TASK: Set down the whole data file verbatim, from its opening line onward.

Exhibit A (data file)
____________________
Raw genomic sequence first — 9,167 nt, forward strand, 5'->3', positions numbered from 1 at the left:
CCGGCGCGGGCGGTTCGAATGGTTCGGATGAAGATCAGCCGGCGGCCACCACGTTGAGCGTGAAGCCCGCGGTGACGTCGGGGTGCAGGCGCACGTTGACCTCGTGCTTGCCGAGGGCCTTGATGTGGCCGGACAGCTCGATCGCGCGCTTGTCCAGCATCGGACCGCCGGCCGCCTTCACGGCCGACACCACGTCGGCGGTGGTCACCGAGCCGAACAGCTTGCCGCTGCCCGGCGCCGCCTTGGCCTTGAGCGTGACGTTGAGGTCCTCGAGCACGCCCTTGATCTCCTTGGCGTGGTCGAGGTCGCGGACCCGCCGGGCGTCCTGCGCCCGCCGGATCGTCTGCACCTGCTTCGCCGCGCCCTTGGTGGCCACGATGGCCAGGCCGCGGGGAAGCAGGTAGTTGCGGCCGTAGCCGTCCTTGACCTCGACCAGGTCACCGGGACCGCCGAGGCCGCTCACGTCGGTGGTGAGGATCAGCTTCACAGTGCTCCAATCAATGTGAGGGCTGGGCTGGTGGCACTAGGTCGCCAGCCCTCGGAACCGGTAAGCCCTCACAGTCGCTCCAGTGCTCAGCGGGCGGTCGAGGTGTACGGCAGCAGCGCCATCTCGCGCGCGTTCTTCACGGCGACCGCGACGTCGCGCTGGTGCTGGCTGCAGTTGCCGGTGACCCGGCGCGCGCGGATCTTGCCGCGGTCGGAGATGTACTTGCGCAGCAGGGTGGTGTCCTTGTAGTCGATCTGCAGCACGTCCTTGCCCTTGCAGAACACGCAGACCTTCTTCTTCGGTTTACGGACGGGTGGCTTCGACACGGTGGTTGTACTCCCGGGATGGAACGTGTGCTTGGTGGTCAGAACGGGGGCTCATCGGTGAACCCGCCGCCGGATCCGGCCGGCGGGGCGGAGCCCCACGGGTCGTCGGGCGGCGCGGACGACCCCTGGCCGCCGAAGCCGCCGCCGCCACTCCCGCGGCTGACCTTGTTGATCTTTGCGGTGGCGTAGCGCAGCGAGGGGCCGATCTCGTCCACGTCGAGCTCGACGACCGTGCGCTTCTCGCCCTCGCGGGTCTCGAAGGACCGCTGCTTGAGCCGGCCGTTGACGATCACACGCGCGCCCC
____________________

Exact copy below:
Raw genomic sequence first — 9,167 nt, forward strand, 5'->3', positions numbered from 1 at the left:
CCGGCGCGGGCGGTTCGAATGGTTCGGATGAAGATCAGCCGGCGGCCACCACGTTGAGCGTGAAGCCCGCGGTGACGTCGGGGTGCAGGCGCACGTTGACCTCGTGCTTGCCGAGGGCCTTGATGTGGCCGGACAGCTCGATCGCGCGCTTGTCCAGCATCGGACCGCCGGCCGCCTTCACGGCCGACACCACGTCGGCGGTGGTCACCGAGCCGAACAGCTTGCCGCTGCCCGGCGCCGCCTTGGCCTTGAGCGTGACGTTGAGGTCCTCGAGCACGCCCTTGATCTCCTTGGCGTGGTCGAGGTCGCGGACCCGCCGGGCGTCCTGCGCCCGCCGGATCGTCTGCACCTGCTTCGCCGCGCCCTTGGTGGCCACGATGGCCAGGCCGCGGGGAAGCAGGTAGTTGCGGCCGTAGCCGTCCTTGACCTCGACCAGGTCACCGGGACCGCCGAGGCCGCTCACGTCGGTGGTGAGGATCAGCTTCACAGTGCTCCAATCAATGTGAGGGCTGGGCTGGTGGCACTAGGTCGCCAGCCCTCGGAACCGGTAAGCCCTCACAGTCGCTCCAGTGCTCAGCGGGCGGTCGAGGTGTACGGCAGCAGCGCCATCTCGCGCGCGTTCTTCACGGCGACCGCGACGTCGCGCTGGTGCTGGCTGCAGTTGCCGGTGACCCGGCGCGCGCGGATCTTGCCGCGGTCGGAGATGTACTTGCGCAGCAGGGTGGTGTCCTTGTAGTCGATCTGCAGCACGTCCTTGCCCTTGCAGAACACGCAGACCTTCTTCTTCGGTTTACGGACGGGTGGCTTCGACACGGTGGTTGTACTCCCGGGATGGAACGTGTGCTTGGTGGTCAGAACGGGGGCTCATCGGTGAACCCGCCGCCGGATCCGGCCGGCGGGGCGGAGCCCCACGGGTCGTCGGGCGGCGCGGACGACCCCTGGCCGCCGAAGCCGCCGCCGCCACTCCCGCGGCTGACCTTGTTGATCTTTGCGGTGGCGTAGCGCAGCGAGGGGCCGATCTCGTCCACGTCGAGCTCGACGACCGTGCGCTTCTCGCCCTCGCGGGTCTCGAAGGACCGCTGCTTGAGCCGGCCGTTGACGATCACACGCGCGCCCC